Over the Bars

Published in the April 2013 Issue April 2013 Steve Janes

What makes little boys love to play in dirt? Is it something about their DNA? Some childhood urge to rebel against cleaning their rooms, washing their hands, taking a bath?

Whatever it is, it seems to be universal. Little boys like to play in the dirt.

And you can even take it a step farther. If a little boy is walking down the street and there’s a mud puddle in the road, you can bet he’s going to test its depths.

So the next question is: Do little boys ever grow out of their urge to get dirty or play in mud puddles? Not if they ride side-by-sides, ATVs or motorcycles. In fact, it’s fair to say if the Y chromosome is present, then that bike or buggy is getting dusty or wet.

Just as little boys would usually move fast to get dirty, dusty or muddy (before their moms could chase them down and put the kibosh to their activities), big boys tend to blast their way over dirt and through puddles at mach speeds (perhaps before their wives can rein them in to prevent the weekend laundry from accelerating beyond one or two loads in the washer).

But let’s face it … isn’t that why we ride side-by-sides, ATVs or motorcycles? Don’t we want to get dirty, dusty and wet? Isn’t this just part of being “one with the outdoors”?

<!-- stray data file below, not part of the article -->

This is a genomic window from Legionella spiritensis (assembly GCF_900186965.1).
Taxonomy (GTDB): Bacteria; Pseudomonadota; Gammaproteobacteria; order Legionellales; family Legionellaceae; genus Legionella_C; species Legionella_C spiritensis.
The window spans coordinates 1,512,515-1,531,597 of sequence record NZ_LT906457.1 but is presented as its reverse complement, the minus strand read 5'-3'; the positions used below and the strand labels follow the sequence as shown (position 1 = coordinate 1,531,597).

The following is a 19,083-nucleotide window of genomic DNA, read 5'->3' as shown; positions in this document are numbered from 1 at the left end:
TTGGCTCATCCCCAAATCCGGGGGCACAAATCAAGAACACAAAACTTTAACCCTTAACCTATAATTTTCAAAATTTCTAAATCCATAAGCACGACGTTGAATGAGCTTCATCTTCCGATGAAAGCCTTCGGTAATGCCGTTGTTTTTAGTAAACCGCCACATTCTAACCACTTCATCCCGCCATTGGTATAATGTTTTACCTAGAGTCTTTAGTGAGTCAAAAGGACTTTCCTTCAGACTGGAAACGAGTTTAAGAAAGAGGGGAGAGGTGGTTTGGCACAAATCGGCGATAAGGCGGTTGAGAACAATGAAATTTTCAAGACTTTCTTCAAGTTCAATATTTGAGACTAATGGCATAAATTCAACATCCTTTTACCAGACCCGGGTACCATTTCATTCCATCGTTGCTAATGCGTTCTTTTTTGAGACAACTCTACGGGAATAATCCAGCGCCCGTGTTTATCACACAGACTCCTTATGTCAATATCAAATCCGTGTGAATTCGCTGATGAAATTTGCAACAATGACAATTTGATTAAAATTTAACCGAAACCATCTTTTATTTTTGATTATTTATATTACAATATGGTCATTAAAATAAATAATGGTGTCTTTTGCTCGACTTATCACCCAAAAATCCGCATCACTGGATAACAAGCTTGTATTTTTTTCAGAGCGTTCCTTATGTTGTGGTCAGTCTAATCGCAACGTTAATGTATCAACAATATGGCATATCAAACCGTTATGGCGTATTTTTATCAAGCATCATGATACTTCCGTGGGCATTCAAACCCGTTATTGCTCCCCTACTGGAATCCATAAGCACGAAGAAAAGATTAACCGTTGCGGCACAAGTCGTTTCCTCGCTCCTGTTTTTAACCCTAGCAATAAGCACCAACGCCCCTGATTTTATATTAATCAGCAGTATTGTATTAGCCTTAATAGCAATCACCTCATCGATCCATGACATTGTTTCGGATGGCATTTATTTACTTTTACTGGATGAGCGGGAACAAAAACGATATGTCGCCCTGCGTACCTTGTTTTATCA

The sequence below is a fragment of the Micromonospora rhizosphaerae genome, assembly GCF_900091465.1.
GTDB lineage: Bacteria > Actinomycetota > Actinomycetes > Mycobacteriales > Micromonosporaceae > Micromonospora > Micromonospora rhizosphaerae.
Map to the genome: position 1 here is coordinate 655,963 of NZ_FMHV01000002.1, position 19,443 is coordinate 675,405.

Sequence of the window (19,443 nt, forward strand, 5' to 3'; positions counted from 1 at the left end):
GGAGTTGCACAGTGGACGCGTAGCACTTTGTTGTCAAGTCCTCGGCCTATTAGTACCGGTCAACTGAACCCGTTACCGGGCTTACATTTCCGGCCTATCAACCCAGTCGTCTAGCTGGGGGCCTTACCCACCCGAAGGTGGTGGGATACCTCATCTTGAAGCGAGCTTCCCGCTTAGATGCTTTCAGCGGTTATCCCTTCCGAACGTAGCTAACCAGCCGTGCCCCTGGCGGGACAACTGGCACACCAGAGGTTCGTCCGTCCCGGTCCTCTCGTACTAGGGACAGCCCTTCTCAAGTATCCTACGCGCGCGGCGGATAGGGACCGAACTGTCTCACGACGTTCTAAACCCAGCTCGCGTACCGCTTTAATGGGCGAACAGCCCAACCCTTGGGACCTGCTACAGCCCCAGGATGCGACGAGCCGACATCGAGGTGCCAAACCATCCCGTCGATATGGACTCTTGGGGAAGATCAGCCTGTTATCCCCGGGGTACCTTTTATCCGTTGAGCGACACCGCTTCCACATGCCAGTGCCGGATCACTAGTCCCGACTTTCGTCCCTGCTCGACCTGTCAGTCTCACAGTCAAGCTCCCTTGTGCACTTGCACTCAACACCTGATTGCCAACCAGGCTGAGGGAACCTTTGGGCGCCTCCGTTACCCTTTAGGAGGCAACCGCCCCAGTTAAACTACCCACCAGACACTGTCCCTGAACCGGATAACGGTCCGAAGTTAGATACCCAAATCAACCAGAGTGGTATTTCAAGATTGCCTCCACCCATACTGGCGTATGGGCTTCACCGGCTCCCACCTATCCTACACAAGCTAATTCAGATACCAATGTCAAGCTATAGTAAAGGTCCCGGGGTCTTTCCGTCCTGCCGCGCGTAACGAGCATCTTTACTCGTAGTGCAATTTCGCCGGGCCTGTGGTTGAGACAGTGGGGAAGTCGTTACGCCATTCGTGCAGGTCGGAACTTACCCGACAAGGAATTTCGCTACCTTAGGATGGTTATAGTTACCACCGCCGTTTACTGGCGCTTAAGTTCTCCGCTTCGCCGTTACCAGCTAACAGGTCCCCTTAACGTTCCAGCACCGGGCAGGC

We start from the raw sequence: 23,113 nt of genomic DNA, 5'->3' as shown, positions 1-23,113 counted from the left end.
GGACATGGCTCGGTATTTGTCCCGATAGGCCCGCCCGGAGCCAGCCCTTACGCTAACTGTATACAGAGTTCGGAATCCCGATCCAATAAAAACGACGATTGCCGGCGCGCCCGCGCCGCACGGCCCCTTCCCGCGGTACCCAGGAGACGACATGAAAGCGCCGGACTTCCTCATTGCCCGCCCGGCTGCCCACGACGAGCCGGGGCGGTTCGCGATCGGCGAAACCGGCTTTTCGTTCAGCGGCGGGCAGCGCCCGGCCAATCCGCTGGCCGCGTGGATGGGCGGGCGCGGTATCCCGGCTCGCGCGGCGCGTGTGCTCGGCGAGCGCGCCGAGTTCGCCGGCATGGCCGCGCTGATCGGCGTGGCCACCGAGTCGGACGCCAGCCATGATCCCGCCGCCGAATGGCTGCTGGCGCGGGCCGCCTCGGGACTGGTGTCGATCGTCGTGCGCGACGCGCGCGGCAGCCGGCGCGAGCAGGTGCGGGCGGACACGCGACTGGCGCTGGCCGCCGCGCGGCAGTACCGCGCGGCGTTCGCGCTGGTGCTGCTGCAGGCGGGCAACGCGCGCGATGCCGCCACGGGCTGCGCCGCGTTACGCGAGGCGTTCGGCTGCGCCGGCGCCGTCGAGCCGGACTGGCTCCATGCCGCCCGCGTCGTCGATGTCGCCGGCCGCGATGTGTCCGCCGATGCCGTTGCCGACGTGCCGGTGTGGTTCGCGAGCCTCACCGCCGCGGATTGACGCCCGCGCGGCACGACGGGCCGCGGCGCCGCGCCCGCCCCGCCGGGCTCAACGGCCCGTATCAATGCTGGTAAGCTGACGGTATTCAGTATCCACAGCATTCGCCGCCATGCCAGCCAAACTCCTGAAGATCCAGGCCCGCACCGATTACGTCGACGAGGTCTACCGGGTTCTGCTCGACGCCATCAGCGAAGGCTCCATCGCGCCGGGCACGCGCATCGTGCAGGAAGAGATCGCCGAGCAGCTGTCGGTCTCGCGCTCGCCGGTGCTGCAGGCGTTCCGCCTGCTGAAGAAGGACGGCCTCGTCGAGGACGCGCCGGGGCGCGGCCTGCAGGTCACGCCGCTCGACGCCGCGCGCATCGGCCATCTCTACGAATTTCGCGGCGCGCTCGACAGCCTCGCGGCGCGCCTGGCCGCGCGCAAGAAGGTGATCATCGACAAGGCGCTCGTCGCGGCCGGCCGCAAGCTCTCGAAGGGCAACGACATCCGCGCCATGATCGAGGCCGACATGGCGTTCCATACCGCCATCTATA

For some, nature is something you look at, take photos of and then return to your friends in the city and explain how it’s just so exhilarating but the air stirred up your allergies. But for others, nature is something you touch, taste and test. You don’t look at a mountain from the bottom up. You want to experience the view from the top down. (Wave to all your little friends from the city … you know, the ones standing in front of their Subarus and filling their flash drives with digital images they can show their friends.)

Sometimes for those of us who do experience the outdoors from the seat of our preferred rides, our desire to climb the tallest mountains or explore those mountain deserts “where no man has gone” are interrupted by some official-looking sign (likely placed by someone from some government agency whose idea of nature comes from some liberal college’s forestry department … and who likely drives a Subaru).

On one hand, the “maverick” in us hates to have any restrictions to enjoy nature. On the other hand, we must all realize that the great outdoors isn’t a giant motocross track created solely for our amusement. The process of sharing requires that we must leave some areas alone for those less fortunate individuals who may or may not have the Y chromosome and prefer sneakers and a cardigan sweater to boots and a chest protector.

Nature is a big place. There’s lots of room for all of us. And there’s lots of dirt to play in and mud puddles for splashing. Let’s just do it before Mom calls us in for dinner.

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